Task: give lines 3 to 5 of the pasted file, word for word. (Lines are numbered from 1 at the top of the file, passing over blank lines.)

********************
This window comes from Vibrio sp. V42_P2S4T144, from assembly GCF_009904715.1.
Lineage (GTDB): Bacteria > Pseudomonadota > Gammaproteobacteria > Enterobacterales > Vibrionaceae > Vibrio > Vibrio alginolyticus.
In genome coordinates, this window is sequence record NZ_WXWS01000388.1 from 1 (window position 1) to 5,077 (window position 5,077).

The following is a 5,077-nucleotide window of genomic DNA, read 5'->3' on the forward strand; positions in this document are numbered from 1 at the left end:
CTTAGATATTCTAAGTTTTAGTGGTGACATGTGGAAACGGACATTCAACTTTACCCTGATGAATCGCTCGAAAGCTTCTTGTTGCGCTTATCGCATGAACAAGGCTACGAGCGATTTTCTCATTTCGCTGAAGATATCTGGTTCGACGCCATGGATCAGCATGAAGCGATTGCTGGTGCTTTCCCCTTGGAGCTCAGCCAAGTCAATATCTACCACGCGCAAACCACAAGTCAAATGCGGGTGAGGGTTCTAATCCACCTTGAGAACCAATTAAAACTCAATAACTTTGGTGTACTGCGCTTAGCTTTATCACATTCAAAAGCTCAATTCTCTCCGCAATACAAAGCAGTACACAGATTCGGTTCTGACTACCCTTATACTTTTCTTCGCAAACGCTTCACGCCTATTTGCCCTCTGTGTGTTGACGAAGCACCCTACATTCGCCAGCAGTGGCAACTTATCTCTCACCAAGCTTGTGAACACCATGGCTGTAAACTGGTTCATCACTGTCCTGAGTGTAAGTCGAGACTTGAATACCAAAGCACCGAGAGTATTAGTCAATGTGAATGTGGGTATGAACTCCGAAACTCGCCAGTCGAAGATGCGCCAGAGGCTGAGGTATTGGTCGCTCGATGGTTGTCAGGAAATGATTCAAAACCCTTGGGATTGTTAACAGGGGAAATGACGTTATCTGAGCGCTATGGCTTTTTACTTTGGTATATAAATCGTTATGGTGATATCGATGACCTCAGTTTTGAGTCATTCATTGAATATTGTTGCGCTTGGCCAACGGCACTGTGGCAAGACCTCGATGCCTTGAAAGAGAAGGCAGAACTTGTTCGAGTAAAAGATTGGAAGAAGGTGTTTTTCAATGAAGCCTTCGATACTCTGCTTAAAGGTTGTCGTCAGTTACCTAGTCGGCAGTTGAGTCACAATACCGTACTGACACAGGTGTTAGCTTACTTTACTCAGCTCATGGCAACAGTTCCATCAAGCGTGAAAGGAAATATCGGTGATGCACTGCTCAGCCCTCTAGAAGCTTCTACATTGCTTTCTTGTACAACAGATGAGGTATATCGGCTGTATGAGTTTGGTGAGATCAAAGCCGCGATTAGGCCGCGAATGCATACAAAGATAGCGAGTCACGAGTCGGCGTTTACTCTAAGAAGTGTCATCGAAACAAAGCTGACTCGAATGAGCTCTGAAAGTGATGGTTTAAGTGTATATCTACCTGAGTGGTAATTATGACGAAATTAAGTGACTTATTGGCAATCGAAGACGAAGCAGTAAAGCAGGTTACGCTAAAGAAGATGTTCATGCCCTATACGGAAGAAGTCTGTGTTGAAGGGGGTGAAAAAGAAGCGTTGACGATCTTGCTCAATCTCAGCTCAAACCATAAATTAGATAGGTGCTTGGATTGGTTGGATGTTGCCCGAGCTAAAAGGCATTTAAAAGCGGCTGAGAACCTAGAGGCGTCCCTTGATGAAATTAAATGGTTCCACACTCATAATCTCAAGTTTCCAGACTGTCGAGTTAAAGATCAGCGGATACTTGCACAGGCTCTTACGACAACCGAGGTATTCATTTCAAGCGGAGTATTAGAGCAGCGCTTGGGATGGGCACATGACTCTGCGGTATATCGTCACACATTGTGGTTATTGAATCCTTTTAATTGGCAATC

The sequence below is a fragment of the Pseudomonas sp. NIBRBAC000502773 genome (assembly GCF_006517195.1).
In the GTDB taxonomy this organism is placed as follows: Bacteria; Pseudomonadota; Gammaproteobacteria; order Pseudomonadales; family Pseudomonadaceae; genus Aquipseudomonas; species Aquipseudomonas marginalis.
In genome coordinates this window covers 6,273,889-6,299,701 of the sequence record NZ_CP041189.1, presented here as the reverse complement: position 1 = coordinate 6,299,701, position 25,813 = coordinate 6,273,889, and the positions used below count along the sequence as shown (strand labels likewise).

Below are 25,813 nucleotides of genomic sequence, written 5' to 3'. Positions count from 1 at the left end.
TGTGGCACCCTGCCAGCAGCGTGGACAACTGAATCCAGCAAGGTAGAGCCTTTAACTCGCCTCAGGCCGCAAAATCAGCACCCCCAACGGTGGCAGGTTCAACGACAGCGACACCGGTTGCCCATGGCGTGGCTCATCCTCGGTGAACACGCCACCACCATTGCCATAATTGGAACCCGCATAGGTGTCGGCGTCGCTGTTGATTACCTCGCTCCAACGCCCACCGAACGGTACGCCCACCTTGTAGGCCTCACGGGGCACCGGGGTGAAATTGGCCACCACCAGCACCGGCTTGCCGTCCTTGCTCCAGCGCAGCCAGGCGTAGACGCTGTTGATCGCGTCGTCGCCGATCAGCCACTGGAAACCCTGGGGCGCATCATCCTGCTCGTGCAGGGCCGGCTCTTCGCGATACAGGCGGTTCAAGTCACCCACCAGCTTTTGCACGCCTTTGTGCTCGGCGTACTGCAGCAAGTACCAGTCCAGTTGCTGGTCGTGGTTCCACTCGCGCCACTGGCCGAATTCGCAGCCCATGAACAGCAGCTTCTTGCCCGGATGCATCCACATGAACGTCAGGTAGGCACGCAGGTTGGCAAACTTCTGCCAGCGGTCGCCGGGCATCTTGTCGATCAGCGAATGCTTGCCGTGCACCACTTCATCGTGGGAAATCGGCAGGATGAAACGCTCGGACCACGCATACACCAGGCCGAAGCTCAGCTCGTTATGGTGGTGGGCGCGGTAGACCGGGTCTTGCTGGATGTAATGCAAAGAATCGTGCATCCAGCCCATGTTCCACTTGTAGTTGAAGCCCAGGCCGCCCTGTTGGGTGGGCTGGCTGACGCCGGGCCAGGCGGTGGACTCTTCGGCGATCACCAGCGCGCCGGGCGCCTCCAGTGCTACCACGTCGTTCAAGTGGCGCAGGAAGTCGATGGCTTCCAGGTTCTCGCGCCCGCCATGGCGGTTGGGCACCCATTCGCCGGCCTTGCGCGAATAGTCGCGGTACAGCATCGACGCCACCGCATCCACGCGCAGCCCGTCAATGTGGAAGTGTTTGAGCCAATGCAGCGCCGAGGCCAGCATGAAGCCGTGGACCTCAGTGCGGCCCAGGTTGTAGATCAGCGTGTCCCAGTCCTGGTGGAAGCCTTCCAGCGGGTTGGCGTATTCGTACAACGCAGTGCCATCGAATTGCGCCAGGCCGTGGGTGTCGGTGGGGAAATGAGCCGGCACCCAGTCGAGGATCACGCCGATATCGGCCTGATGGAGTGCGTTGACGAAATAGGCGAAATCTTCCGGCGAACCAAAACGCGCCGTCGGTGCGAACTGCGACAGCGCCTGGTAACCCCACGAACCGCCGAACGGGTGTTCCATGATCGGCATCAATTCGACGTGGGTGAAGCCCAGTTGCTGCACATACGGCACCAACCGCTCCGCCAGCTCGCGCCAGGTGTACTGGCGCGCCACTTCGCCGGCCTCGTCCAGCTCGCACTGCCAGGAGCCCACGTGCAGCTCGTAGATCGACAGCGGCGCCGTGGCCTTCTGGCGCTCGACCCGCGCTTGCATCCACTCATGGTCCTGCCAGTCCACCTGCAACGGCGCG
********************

In genome coordinates, this window is sequence record NZ_WXWS01000388.1 from 1 (window position 1) to 5,077 (window position 5,077).

The following is a 5,077-nucleotide window of genomic DNA, read 5'->3' on the forward strand; positions in this document are numbered from 1 at the left end:
CTTAGATATTCTAAGTTTTAGTGGTGACATGTGGAAACGGACATTCAACTTTACCCTGATGAATCGCTCGAAAGCTTCTTGTTGCGCTTATCGCATGAACAAGGCTACGAGCGATTTTCTCATTTCGCTGAAGATATCTGGTTCGACGCCATGGATCAGCATGAAGCGATTGCTGGTGCTTTCCCCTTGGAGCTCAGCCAAGTCAATATCTACCACGCGCAAACCACAAGTCAAATGCGGGTGAGGGTTCTAATCCACCTTGAGAACCAATTAAAACTCAATAACTTTGGTGTACTGCGCTTAGCTTTATCACATTCAAAAGCTCAATTCTCTCCGCAATACAAAGCAGTACACAGATTCGGTTCTGACTACCCTTATACTTTTCTTCGCAAACGCTTCACGCCTATTTGCCCTCTGTGTGTTGACGAAGCACCCTACATTCGCCAGCAGTGGCAACTTATCTCTCACCAAGCTTGTGAACACCATGGCTGTAAACTGGTTCATCACTGTCCTGAGTGTAAGTCGAGACTTGAATACCAAAGCACCGAGAGTATTAGTCAATGTGAATGTGGGTATGAACTCCGAAACTCGCCAGTCGAAGATGCGCCAGAGGCTGAGGTATTGGTCGCTCGATGGTTGTCAGGAAATGATTCAAAACCCTTGGGATTGTTAACAGGGGAAATGACGTTATCTGAGCGCTATGGCTTTTTACTTTGGTATATAAATCGTTATGGTGATATCGATGACCTCAGTTTTGAGTCATTCATTGAATATTGTTGCGCTTGGCCAACGGCACTGTGGCAAGACCTCGATGCCTTGAAAGAGAAGGCAGAACTTGTTCGAGTAAAAGATTGGAAGAAGGTGTTTTTCAATGAAGCCTTCGATACTCTGCTTAAAGGTTGTCGTCAGTTACCTAGTCGGCAGTTGAGTCACAATACCGTACTGACACAGGTGTTAGCTTACTTTACTCAGCTCATGGCAACAGTTCCATCAAGCGTGAAAGGAAATATCGGTGATGCACTGCTCAGCCCTCTAGAAGCTTCTACATTGCTTTCTTGTACAACAGATGAGGTATATCGGCTGTATGAGTTTGGTGAGATCAAAGCCGCGATTAGGCCGCGAATGCATACAAAGATAGCGAGTCACGAGTCGGCGTTTACTCTAAGAAGTGTCATCGAAACAAAGCTGACTCGAATGAGCTCTGAAAGTGATGGTTTAAGTGTATATCTACCTGAGTGGTAATTATGACGAAATTAAGTGACTTATTGGCAATCGAAGACGAAGCAGTAAAGCAGGTTACGCTAAAGAAGATGTTCATGCCCTATACGGAAGAAGTCTGTGTTGAAGGGGGTGAAAAAGAAGCGTTGACGATCTTGCTCAATCTCAGCTCAAACCATAAATTAGATAGGTGCTTGGATTGGTTGGATGTTGCCCGAGCTAAAAGGCATTTAAAAGCGGCTGAGAACCTAGAGGCGTCCCTTGATGAAATTAAATGGTTCCACACTCATAATCTCAAGTTTCCAGACTGTCGAGTTAAAGATCAGCGGATACTTGCACAGGCTCTTACGACAACCGAGGTATTCATTTCAAGCGGAGTATTAGAGCAGCGCTTGGGATGGGCACATGACTCTGCGGTATATCGTCACACATTGTGGTTATTGAATCCTTTTAATTGGCAATC